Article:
12 Angry Men has had a long history of production and revision, from short teleplay to major Broadway productions. Reginald Rose first found inspiration for 12 Angry Men when he served on a jury in a manslaughter case, over which the jurors fought bitterly for some eight hours. This became the impetus for the teleplay, 12 Angry Men, which aired on CBS as a live one-hour drama. It was immediately successful and led to further development, culminating in its film version in 1957, starring Henry Fonda and directed by Sidney Lumet. It was first produced for the stage in 1964. It was filmed again for television in 1997, starring George C. Scott and Jack Lemmon, and first appeared on Broadway in 2004.
Dramatically, 12 Angry Men is an excellent example of the mid-20th century American style of socially conscious, psychologically driven realism, depicting everyday individuals in everyday situations. In form, the play is a perfect piece of naturalism, occurring in real time and running continuously, even between acts, for the length of the drama.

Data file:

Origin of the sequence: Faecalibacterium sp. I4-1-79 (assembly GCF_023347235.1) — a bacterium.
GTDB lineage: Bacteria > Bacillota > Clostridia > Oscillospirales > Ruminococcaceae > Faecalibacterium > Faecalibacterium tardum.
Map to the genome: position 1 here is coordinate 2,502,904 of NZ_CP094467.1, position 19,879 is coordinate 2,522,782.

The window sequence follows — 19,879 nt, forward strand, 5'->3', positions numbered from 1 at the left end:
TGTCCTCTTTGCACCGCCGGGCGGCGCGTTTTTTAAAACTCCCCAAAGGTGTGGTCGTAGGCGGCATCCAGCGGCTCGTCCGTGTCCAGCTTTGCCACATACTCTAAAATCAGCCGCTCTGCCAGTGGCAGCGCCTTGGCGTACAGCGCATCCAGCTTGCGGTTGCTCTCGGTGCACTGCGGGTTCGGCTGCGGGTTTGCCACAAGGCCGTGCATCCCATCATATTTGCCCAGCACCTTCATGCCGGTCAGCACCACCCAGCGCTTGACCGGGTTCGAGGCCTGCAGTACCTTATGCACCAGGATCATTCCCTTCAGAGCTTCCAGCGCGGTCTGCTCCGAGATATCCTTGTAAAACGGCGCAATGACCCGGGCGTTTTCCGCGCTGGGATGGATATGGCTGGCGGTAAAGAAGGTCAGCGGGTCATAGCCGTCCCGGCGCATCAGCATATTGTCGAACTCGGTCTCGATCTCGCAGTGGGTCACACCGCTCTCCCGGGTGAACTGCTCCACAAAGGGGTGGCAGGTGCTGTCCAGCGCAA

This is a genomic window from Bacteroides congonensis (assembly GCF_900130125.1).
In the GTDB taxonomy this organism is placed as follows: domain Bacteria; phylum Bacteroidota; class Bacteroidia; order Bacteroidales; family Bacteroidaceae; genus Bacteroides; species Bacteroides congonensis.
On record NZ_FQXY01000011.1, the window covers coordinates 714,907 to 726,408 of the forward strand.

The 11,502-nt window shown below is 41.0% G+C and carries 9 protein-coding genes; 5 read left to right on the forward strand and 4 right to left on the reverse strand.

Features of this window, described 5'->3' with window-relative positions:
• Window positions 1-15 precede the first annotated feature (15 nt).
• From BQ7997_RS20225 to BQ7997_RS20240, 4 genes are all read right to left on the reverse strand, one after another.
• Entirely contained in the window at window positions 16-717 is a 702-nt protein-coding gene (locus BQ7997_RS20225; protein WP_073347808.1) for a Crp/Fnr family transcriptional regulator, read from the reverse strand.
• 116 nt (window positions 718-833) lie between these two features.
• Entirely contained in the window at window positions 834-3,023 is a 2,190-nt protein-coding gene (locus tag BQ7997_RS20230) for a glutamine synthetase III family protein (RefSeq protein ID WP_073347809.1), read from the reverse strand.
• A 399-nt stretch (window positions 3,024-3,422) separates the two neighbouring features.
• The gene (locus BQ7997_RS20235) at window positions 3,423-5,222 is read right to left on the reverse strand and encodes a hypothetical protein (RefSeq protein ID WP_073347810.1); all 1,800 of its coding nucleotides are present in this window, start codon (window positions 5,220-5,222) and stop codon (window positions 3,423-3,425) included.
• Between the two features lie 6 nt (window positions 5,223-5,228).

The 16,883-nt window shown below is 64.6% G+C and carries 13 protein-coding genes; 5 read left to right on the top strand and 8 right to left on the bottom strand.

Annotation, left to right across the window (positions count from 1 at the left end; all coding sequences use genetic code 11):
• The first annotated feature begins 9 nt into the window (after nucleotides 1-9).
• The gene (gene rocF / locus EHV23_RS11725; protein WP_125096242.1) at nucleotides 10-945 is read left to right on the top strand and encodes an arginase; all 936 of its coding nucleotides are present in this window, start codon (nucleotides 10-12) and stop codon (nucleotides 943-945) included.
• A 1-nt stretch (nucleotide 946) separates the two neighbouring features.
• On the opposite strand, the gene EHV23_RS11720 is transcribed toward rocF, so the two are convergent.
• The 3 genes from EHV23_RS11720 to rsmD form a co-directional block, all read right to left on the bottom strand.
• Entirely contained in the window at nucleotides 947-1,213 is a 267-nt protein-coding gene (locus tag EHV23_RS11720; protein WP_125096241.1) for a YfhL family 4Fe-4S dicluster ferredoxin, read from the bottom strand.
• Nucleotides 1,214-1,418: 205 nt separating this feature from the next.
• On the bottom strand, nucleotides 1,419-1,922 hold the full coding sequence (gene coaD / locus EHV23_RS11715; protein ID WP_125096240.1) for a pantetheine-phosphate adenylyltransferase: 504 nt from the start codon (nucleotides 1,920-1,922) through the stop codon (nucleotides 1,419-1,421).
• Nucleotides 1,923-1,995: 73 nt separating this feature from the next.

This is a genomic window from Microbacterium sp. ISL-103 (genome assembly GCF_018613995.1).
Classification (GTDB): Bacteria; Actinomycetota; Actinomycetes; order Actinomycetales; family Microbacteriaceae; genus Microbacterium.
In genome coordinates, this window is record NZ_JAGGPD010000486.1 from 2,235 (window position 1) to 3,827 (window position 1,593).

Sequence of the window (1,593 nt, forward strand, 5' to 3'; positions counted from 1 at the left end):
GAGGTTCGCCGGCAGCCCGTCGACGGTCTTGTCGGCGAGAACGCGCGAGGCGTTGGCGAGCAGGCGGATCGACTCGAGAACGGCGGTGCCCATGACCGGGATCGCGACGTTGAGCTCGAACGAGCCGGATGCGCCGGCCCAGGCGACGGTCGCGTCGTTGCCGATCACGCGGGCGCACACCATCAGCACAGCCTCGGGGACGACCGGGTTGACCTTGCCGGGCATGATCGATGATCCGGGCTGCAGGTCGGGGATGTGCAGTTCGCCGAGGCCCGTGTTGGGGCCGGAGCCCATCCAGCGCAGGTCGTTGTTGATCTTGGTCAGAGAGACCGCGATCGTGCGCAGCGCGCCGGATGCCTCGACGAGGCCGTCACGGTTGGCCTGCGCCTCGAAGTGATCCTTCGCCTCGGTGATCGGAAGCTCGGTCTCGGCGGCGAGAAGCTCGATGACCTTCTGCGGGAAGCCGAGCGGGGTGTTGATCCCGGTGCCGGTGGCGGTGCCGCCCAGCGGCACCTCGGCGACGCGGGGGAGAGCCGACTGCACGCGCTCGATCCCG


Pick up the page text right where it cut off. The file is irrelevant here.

Historically, we can look at the play in the context of its original film release date, 1957. The United States was in a politically transitional time. The Civil Rights Movement was well underway with the Brown vs. Board of Education decision passed in 1954 and the Montgomery Bus Boycott of 1956. Many of the themes of racial and social inequity being played out in the drama were being played out on the national scene.
Note: It is upon that 2004 Broadway script that this guide is based.